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Almonds Aren’t Nuts, They’re Fruit

Editor
They’ve been living a nutritious lie

Bomb dropped. Almonds, the favorite nuts of so many healthy eaters due to their healthy fats, aren’t actually nuts at all. They’re a fruit.

Before you panic, though: They still have all the fats, fiber, and nutrients required to qualify in our diets as nut. Nutritionally speaking, almonds are exactly what you thought they were. Botanically, it’s a different story.

The shelled staple food is the seed of an almond fruit — a fuzzy, green growth that’s similar to a peach or a plum. Once the fruit ripens, almond harvesters remove the flesh of the fruit from the plant, revealing an almond seed inside.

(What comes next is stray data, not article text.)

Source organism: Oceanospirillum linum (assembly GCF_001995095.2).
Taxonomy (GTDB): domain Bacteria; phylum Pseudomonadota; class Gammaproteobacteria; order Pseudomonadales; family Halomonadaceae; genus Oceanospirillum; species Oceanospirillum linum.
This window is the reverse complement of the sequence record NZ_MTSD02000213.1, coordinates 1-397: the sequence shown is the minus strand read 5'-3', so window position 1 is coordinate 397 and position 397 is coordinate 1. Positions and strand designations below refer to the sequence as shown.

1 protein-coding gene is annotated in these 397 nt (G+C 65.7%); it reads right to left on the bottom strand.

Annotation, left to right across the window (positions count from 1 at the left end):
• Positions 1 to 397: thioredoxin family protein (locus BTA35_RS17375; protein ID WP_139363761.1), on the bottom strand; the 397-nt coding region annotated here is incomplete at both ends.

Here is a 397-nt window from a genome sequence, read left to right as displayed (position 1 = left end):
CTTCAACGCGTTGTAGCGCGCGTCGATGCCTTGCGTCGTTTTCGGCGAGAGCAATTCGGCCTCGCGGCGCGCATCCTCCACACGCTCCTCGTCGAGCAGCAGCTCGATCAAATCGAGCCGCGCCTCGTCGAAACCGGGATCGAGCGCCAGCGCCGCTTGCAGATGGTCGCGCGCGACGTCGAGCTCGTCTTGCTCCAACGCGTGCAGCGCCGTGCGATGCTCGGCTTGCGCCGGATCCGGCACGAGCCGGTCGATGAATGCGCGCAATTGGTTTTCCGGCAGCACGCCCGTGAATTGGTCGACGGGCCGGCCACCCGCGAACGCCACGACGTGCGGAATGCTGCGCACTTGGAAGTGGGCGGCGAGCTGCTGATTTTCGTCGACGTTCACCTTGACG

A nut, on the other hand, is a hard-shelled growth with both the fruit and seed inside. Hazelnuts, for example, grow without a fleshy exterior, their hard shells directly exposed as they develop on the tree. But almonds grow with that outer layer of flesh as food, underneath which the hard shell of the almond grows. This qualifies the almond fruit as a drupe, just like a mango or a cherry.

This means that almond butter isn’t technically nut butter — it’s jam. But don’t worry; they’re not full of sugar. Almonds have all the healthy qualities of nuts, and snacking on a handful of them is still a healthful choice.

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The drupe seeds are packed with protein, fiber, and micronutrients like vitamin E and magnesium. They’ve been shown to lower your cholesterol and even make you smarter. But if you don’t like munching on them raw, you’re not alone. There are more flavorful, fun ways to eat almonds — you can start with these delicious recipes.